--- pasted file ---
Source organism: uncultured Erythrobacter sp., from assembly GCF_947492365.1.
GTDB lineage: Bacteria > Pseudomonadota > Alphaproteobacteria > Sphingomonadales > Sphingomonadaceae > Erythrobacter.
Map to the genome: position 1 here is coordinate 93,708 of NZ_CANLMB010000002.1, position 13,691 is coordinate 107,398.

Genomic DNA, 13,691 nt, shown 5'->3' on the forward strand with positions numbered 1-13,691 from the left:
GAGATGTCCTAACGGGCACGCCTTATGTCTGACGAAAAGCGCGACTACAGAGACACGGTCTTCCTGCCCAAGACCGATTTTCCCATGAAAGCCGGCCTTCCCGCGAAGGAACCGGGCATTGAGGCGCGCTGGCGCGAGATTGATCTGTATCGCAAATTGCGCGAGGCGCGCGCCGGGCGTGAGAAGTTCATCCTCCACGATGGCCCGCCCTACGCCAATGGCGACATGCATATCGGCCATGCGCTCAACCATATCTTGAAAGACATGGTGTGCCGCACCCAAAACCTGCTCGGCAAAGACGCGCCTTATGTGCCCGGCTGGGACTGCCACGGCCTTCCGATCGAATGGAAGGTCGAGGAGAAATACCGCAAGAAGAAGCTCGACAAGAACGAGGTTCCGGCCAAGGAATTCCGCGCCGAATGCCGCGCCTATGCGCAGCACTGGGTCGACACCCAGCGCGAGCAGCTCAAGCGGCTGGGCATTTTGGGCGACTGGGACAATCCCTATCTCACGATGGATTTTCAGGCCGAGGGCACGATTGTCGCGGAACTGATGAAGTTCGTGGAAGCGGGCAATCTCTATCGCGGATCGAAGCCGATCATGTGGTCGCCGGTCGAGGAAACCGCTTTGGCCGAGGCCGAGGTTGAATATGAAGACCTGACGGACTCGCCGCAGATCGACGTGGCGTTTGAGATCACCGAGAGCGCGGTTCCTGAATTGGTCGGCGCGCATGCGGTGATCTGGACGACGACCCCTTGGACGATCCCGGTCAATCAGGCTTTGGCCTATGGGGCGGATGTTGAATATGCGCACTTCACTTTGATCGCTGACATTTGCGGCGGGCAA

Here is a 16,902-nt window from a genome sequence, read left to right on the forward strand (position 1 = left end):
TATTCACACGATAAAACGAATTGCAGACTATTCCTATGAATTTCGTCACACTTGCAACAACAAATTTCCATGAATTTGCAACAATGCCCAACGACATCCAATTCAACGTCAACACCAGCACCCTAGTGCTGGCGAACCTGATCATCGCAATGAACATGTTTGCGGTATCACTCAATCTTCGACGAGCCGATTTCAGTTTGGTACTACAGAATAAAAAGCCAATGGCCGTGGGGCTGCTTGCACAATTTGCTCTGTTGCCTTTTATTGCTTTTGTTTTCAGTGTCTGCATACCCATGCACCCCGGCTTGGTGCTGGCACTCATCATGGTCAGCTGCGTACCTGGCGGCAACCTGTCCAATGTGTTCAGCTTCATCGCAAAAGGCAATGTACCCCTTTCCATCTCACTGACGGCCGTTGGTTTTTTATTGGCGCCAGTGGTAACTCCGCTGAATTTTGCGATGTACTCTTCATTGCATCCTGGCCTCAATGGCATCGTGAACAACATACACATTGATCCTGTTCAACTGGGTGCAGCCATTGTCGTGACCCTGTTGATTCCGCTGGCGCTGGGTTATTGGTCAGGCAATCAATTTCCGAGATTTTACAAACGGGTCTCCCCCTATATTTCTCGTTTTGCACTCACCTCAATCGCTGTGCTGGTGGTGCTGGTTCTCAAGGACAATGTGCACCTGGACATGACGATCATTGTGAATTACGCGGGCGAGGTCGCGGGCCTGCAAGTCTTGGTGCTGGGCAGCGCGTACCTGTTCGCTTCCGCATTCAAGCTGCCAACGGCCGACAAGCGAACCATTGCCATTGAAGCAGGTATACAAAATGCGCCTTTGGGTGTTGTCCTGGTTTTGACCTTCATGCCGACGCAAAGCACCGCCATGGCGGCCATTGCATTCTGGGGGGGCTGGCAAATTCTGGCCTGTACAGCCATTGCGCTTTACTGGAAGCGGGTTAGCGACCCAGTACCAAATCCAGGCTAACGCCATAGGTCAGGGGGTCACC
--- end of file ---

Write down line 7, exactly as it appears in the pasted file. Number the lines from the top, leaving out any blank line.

TATTCACACGATAAAACGAATTGCAGACTATTCCTATGAATTTCGTCACACTTGCAACAACAAATTTCCATGAATTTGCAACAATGCCCAACGACATCCAATTCAACGTCAACACCAGCACCCTAGTGCTGGCGAACCTGATCATCGCAATGAACATGTTTGCGGTATCACTCAATCTTCGACGAGCCGATTTCAGTTTGGTACTACAGAATAAAAAGCCAATGGCCGTGGGGCTGCTTGCACAATTTGCTCTGTTGCCTTTTATTGCTTTTGTTTTCAGTGTCTGCATACCCATGCACCCCGGCTTGGTGCTGGCACTCATCATGGTCAGCTGCGTACCTGGCGGCAACCTGTCCAATGTGTTCAGCTTCATCGCAAAAGGCAATGTACCCCTTTCCATCTCACTGACGGCCGTTGGTTTTTTATTGGCGCCAGTGGTAACTCCGCTGAATTTTGCGATGTACTCTTCATTGCATCCTGGCCTCAATGGCATCGTGAACAACATACACATTGATCCTGTTCAACTGGGTGCAGCCATTGTCGTGACCCTGTTGATTCCGCTGGCGCTGGGTTATTGGTCAGGCAATCAATTTCCGAGATTTTACAAACGGGTCTCCCCCTATATTTCTCGTTTTGCACTCACCTCAATCGCTGTGCTGGTGGTGCTGGTTCTCAAGGACAATGTGCACCTGGACATGACGATCATTGTGAATTACGCGGGCGAGGTCGCGGGCCTGCAAGTCTTGGTGCTGGGCAGCGCGTACCTGTTCGCTTCCGCATTCAAGCTGCCAACGGCCGACAAGCGAACCATTGCCATTGAAGCAGGTATACAAAATGCGCCTTTGGGTGTTGTCCTGGTTTTGACCTTCATGCCGACGCAAAGCACCGCCATGGCGGCCATTGCATTCTGGGGGGGCTGGCAAATTCTGGCCTGTACAGCCATTGCGCTTTACTGGAAGCGGGTTAGCGACCCAGTACCAAATCCAGGCTAACGCCATAGGTCAGGGGGTCACC